Judge Adam Arseneau could use some sordidness in his life.
A black comedy about white trash!
Sordid Lives: The Series is certainly black, and it's definitely got white trash, but I'd dispute the "comedy" party. I can't remember a comedy as wholly unfunny as this.
Facts of the Case
Adapted from the cult play and movie of the same name, Sordid Lives: The Series centers on the eccentric and dysfunctional Ingram clan in rural small-town Texas as they struggle with their bizarre lives, full of Bible-thumping Baptists, chain-smoking bar trash, an institutionalized drag queen, Valium-popping parents, and everything in between! Add to the mix a struggling Hollywood actor coming to terms with his own sexuality, and you have a hysterical tragedy; a story of learning to be yourself and love the family you have—not the family you want.
Sordid Lives: The Series contains all twelve episodes of the series spread across three DVDs:
• "The Day Tammy Wynette Died—Part 1"
Sordid Lives: The Series is like what would happen if John Waters was asked to direct an episode of Hee Haw, except that I'd actually pay money to see that show. Created, written, and directed by Del Shores, Sordid Lives: The Series is rapidly becoming the eponymous work of Shores, who adapted this television series from his 2000 film of the same name, which he adapted from his stage play. The man clearly has a story to tell, and seems to want to tell it over and over again. After sitting through Sordid Lives: The Series, I'm not entirely sure why.
Based partly on Shores' own experiences growing up in rural Texas and coming to terms with his own sexuality, Sordid Lives: The Series is a perplexing blend of white trash caricatures, sexual innuendo, and mockery of religious and Southern values. Family dysfunction is the name of the game here, and everyone gets a turn—from the cross-dressing institutionalized uncle to the pill-popping mother, the Ingram clan is a raging mess. It's all in good fun, or so the DVD packaging assures me, but I never had much of it.
All the sordid family members and their trashy, furtive lives all intertwine and weave calamitous situation into catastrophic disaster. Affairs are conducted, drugs are sneaked, closets are come out of, mental institutions are broken out of, goats are murdered, murders are plotted, and a lot of uncomfortable situations emerge as a result. This is a show that revels in awkward comedy, pitting the trashiest of caricatures at play in a town ripe with Baptist Bible thumpers, rednecks, and clandestine fiends. Chaos ensues, but it's all rather predictable and watered-down, truth be told, like putting a can of paint in the middle of a room with screaming, destructive children with a sign affixed that says "DO NOT TOUCH." When you come back in the room and find paint everywhere, are you really surprised?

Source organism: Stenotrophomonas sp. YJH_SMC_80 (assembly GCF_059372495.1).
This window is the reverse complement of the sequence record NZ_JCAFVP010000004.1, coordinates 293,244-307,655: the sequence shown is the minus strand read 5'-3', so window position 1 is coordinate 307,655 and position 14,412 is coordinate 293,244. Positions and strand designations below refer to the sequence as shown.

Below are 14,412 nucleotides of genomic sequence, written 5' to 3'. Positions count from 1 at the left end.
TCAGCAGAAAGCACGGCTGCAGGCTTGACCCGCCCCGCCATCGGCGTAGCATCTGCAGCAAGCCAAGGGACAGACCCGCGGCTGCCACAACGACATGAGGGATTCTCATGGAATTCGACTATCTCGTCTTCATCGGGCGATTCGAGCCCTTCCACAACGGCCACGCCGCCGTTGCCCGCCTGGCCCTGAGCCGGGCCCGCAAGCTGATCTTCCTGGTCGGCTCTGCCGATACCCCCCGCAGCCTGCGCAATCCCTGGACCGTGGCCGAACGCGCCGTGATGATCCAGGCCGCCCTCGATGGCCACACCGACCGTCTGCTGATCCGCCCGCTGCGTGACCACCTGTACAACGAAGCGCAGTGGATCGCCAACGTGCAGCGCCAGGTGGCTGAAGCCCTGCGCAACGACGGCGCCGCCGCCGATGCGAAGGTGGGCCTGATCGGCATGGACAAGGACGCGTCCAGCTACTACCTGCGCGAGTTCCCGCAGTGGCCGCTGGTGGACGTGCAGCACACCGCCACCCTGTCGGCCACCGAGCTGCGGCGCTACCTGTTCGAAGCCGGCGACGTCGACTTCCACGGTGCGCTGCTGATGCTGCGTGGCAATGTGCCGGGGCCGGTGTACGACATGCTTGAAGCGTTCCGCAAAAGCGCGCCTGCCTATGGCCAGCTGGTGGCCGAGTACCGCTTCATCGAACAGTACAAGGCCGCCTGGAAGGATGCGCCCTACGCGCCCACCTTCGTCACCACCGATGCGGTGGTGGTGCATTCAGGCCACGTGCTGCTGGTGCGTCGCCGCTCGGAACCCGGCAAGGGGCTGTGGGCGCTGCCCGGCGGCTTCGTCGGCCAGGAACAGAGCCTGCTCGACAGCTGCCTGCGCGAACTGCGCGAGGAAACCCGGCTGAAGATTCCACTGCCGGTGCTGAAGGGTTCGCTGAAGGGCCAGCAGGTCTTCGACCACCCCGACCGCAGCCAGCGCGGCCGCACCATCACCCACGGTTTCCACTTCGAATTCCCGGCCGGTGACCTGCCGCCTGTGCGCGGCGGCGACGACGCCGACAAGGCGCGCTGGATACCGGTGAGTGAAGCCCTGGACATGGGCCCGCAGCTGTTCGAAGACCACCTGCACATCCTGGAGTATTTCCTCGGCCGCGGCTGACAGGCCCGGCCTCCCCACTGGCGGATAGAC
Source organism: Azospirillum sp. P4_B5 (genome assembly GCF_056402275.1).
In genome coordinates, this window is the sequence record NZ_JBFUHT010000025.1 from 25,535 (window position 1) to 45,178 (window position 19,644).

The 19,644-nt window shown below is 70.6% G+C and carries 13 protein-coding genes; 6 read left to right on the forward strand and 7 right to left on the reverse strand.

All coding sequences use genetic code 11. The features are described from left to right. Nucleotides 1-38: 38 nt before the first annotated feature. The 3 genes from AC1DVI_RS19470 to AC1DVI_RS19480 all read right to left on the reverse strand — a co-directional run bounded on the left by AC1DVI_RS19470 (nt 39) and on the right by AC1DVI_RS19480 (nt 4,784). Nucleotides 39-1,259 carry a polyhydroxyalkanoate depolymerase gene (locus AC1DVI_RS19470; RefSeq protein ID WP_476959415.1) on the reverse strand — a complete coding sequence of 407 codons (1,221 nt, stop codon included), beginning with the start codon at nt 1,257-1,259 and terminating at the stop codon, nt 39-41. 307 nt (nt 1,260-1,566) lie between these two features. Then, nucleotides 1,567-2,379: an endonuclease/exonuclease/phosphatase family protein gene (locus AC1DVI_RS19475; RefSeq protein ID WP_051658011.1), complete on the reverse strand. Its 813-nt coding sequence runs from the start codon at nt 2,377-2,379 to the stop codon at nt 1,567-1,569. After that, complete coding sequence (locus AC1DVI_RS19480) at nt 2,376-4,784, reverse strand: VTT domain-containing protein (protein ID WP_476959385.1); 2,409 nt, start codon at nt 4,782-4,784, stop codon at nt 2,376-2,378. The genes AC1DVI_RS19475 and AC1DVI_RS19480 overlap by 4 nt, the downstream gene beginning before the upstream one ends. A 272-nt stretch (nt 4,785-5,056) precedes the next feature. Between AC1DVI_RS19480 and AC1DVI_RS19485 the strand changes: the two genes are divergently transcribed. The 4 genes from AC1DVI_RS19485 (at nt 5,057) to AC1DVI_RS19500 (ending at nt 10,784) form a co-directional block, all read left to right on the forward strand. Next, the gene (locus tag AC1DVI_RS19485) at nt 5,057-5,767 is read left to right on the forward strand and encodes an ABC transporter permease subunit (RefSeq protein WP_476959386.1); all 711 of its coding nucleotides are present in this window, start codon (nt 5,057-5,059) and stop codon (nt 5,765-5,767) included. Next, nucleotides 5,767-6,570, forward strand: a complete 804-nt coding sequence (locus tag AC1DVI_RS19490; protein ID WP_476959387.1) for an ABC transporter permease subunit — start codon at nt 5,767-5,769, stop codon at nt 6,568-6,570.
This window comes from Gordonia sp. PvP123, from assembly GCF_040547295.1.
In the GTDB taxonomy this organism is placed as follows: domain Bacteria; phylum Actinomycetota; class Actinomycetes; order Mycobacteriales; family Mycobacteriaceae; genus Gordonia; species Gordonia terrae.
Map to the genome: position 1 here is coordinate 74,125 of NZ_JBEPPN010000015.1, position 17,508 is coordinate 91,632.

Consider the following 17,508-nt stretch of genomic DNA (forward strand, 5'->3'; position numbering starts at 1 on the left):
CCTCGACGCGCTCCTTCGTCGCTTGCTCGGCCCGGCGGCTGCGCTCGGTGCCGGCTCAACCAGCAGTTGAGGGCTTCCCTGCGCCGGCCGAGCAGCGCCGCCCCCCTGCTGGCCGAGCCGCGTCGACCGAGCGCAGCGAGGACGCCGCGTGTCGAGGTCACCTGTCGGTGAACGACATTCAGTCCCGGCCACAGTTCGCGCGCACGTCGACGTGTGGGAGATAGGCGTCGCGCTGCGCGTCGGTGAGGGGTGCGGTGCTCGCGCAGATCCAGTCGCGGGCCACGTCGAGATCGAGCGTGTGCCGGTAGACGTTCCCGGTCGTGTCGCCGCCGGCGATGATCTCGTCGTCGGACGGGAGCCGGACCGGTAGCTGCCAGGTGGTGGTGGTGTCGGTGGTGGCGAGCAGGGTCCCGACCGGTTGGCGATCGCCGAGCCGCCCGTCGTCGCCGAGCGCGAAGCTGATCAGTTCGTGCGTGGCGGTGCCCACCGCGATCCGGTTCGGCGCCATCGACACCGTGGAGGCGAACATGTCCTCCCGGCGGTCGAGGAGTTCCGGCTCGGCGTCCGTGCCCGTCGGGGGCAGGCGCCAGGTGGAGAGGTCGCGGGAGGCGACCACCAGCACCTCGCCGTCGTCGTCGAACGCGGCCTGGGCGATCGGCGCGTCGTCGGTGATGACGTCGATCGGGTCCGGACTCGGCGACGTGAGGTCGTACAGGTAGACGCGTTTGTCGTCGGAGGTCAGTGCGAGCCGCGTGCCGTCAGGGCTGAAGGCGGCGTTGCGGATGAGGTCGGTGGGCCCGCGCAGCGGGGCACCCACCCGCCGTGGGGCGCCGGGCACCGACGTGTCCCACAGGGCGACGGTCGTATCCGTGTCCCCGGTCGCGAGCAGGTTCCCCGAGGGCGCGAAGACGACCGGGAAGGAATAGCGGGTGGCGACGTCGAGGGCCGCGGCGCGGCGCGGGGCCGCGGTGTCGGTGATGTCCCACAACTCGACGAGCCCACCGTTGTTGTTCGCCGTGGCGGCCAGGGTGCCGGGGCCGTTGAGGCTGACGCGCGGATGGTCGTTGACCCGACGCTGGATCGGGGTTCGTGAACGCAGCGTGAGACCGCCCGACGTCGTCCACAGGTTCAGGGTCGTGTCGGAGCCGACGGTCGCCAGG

Herein lies the biggest problem with Sordid Lives: The Series: its utter predictability. Everyone is so over-the-top in every measurable aspect—the drug addicts are totally over-the-top, the religious folk are the crazy kind, and the closeted gays are the ones who have no one fooled. It's all a bit much. There's not much impact or punch to the humor, which seems to take pleasure in being "uncut and uncensored," using its freedom to drop the f-bomb everywhere it pleases for the sake of being crude.
There is talent at work here, like Olivia Newton-John, Leslie Jordan, and Caroline Rhea, but no one manages to elevate themselves beyond the most rudimentary of personality sketches or white trash stereotypes. One could argue that Jordan's portrayal of Brother Boy, the institutionalized cross-dresser uncle who lip syncs to a dead country starlet's hit records, is the best character of the show, if only for how over-the-top the character is. Really, it's just Leslie Jordan playing every character that Leslie Jordan plays in every other show, with lipstick and a wig. You've got to love the tiny man for what he dies, but he can't keep afloat an ensemble comedy with no likeable or amusing characters.
I hate to rag on a show that obviously has so much personal meaning for its creator, but Sordid Lives: The Series doesn't really bring any laughs to the table, or compelling stories, or likeable cast—just endlessly predictable debauchery and dysfunctionality. The packaging advertises it as a "Southern-fried soap," which is a pretty accurate depiction: crusty and greasy and saturated with all the worst clichés and innuendos. It's pretty bad.
In terms of technical specs, we received a promotional low-resolution DVD specifically created for screening purposes, so we can't set any expectations on how the retail version will look. Our copy looked worse than VHS tape, with a photo gallery, a premiere teaser, bloopers, deleted scene, and five Olivia Newton-John performances as extras.
The Rebuttal Witnesses
Del Shores has found great cult affection in the gay and lesbian market with his various incarnations of Sordid Lives, and I can see the appeal here in the abstract. There's a lot of material here that many might find particularly parallel with their own experiences, a lot of angst and sexuality and struggling to find foothold in surreal small-town America. As a comedy, the show stinks out loud, but for those looking for some kind of simpatico, this series might be more palatable, because there's not much out on the market targeted to this genre.
Sordid Lives: The Series might strike a pleasing balance between raunchiness and smarmy charm if you are from the South and identify as LGBT, but others are going to struggle. Foul-mouthed, debauched, and embarrassingly stereotyped, this is a clumsy comedy with little laughs.
I suppose you'll either love it or hate it, but this court renders a guilty verdict.
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Scales of Justice
• Deleted Scenes
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